Spicy Turkey Burger with Avocado Shallot Relish on the Searing Grill - from everydaygoodthinking.com @hamiltonbeach #grillit

You might be thinking an indoor grill won’t cut it and it’s better to give up on dreams of burgers and barbecue chicken, but the Searing Grill has solved all of your concerns. It gets hot – I mean really hot – so it creates the beautifully seared grill marks you desire with the grilled taste you crave. It will fool all your guests – just ask my friends who oohed and ahhed over the grill marks on their zucchini and chicken the other night. You’ll be amazed at the ease of cleaning up. No need to scrape the grill, throw out charcoal or get covered with ash or refill tanks – just pop off the grill plate, lid and tray and place them in the dishwasher. It’s that easy!

#GRILLIT from @hamiltonbeach

 

Share your grilled masterpieces with us on Instagram or Twitter with the hashtag #GrillIt or on Facebook to enter to win your own Searing Grill.

Spicy Turkey Burger with Avocado Shallot Relish on the Searing Grill - from everydaygoodthinking.com @hamiltonbeach #grillit

So the next time you want a light, delicious burger, but don’t want to break out a huge grill and all your tools, try this spicy turkey burger on the Searing Grill and get the outdoor flavor you crave on an easy-to-clean indoor grill.


Spicy Turkey Burger with Avocado Shallot Relish
SERVES: 4

Ingredients
1 small shallot, halved
1 small tomato, halved and seeded
4 sprigs fresh cilantro
1 avocado, peeled, pitted and chopped
1 Tablespoon olive oil
2 teaspoons lime juice
1/2 teaspoon salt
1/4 teaspoon pepper
1 pound ground turkey
2 teaspoons spicy steak seasoning
4 whole-wheat hamburger buns
Instructions
Add shallot to food processor bowl; pulse until minced. Reserve half of the chopped shallot.
Pulse tomato and cilantro until chopped. Stir in avocado, oil, juice, salt and pepper. Cover and refrigerate.
Combine turkey, reserved shallot and seasoning until well blended. Form into 4 patties.
Preheat grill to 450°F or set on SEAR.
Place burgers on grill. Grill 10-12 minutes, turning halfway through, until meat thermometer registers 165°F.
Top each bun with refrigerated avocado relish.
Everyday Good Thinking http://everydaygoodthinking.com/

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 Hamilton Beach Searing Grill @hamiltonbeach

The innovative Hamilton Beach Searing Grill is built to mimic cooking on an outdoor grill, but with the added benefit of a removable hood, non-stick grill plate and drip tray that are all dishwasher safe. Get outdoor flavor – indoors – with a high searing temperature that locks in juices and flavor.

#grillit @hamiltonbeach



Use this recipe to sneak veggies into your family's diet!  Turkey Vegetable Meatloaf with Cranberry Glaze from Everyday Good Thinking, the official blog of @HamiltonBeach - everydaygoodthinking.com

Forget the meatloaf of your childhood, and forget the meatloaf they may have served you in the cafeteria. This turkey meatloaf is spectacular, and it’s loaded with healthful vegetables. It comes out of the oven smelling like sweet and tangy barbecue sauce, so you’d never believe how good for you it is. If you have little ones (or big ones) who aren’t fans of veggies, this is a great way to sneak in mushrooms, broccoli, carrots and onions virtually undetected. They add lots of moisture to the loaf, so you can use turkey instead of beef without losing the juiciness you crave.

Use this recipe to sneak veggies into your family's diet!  Turkey Vegetable Meatloaf with Cranberry Glaze from Everyday Good Thinking, the official blog of @HamiltonBeach - everydaygoodthinking.com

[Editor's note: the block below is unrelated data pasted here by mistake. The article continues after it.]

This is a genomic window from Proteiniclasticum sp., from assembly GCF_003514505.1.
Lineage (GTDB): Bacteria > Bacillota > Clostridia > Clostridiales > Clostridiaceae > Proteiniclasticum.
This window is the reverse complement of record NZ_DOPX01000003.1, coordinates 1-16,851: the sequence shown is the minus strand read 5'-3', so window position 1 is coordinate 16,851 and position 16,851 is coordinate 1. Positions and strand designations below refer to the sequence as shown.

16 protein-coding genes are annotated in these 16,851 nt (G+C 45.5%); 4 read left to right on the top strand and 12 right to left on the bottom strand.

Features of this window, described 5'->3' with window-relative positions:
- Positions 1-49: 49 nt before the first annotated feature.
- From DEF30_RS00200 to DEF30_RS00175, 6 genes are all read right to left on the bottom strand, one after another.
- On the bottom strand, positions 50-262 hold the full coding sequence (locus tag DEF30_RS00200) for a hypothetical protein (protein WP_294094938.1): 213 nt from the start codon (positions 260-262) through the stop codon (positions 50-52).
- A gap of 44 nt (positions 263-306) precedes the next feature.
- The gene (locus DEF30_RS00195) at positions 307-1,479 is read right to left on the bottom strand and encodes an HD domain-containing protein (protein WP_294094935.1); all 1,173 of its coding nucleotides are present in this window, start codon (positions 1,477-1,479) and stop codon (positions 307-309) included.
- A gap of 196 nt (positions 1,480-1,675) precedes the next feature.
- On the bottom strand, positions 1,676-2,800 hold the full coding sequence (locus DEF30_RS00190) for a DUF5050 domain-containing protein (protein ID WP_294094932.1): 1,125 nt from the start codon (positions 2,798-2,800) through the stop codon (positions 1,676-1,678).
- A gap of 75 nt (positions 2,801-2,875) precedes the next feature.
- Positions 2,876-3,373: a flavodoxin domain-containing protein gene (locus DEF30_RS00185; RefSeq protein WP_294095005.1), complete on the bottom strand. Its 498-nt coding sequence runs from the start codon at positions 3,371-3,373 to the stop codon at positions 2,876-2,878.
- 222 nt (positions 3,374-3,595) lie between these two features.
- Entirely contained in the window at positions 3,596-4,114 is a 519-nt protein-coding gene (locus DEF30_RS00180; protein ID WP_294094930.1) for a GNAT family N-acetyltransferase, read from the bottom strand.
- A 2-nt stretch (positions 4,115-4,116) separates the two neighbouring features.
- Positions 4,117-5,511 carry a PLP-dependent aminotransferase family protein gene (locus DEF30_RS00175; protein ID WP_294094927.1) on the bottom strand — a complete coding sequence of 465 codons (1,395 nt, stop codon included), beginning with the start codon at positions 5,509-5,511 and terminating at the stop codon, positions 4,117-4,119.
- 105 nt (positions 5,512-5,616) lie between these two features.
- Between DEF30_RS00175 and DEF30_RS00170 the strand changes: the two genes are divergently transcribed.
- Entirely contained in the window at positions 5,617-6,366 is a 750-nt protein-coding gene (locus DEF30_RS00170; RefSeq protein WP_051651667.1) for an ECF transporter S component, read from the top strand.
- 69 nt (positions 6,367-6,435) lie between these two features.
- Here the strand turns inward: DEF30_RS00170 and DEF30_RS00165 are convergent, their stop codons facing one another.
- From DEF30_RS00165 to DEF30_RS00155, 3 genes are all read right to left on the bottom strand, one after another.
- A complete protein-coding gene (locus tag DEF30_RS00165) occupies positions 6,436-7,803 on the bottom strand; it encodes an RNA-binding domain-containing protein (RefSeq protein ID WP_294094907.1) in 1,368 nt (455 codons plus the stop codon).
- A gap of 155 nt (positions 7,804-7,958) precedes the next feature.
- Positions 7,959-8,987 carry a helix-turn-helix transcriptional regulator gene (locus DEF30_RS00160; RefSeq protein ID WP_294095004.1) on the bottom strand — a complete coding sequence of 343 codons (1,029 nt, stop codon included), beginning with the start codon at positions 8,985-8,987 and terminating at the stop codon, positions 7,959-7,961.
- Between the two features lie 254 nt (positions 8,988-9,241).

Bake the loaf free-form in a large baking pan, then transfer it to a cutting board to rest before slicing, so the moisture stays locked up inside. Top it with the remaining glaze to create a loaf that is savory and sweet, but a little tart, and sure to be a mom-approved crowd-pleaser.

Check back Friday for our hands-down favorite idea for delicious meatloaf leftovers!

Use this recipe to sneak veggies into your family's diet!  Turkey Vegetable Meatloaf with Cranberry Glaze from Everyday Good Thinking, the official blog of @HamiltonBeach - everydaygoodthinking.com

Use this recipe to sneak veggies into your family's diet!  Turkey Vegetable Meatloaf with Cranberry Glaze from Everyday Good Thinking, the official blog of @HamiltonBeach - everydaygoodthinking.com

 


Turkey Meatloaf with Vegetables
SERVES: 4

Ingredients
1 can (14 oz.) cranberry sauce
3 Tablespoons apple juice
2 Tablespoons spicy brown mustard
1 cup broccoli florets
2 medium carrots, peeled and cut into 2-inch pieces
1 small yellow onion, quartered
4 white mushrooms, quartered
1 garlic clove
1/2 cup chicken broth
2 Tablespoons spicy brown mustard
1 teaspoon salt
1/2 teaspoon dried thyme
1/2 teaspoon ground marjoram
1/2 teaspoon black pepper
1 pound ground white turkey meat
1 slice whole grain bread, crumbled
Instructions
Preheat oven to 350°F. Spray a 13x9-inch baking dish with cooking spray; set aside.
In food chopper bowl, add cranberry sauce, apple juice and 2 Tablespoons mustard. Process until blended; set aside.
Using S-blade and with processor running, drop broccoli, carrots, onion, mushrooms and garlic into food chute. Process until finely chopped.
Spray a medium skillet with cooking spray; heat over medium-high heat. Add broccoli mixture and cook for 2 minutes.
Add broth, mustard, salt, thyme, marjoram and pepper. Cook about 4 minutes without stirring until broth is almost evaporated.
Combine turkey, bread crumbs and broccoli mixture in a medium bowl until well blended.
Spoon turkey mixture into prepared dish. In center of dish, form mixture into an oval loaf.
Bake 30 minutes; pour 1/2 cup cranberry mixture over meatloaf to glaze. Bake an additional 20 to 25 minutes or until meat thermometer registers 165°F.
Heat remaining cranberry mixture in a small saucepan until heated through to serve with meatloaf.
Everyday Good Thinking http://everydaygoodthinking.com/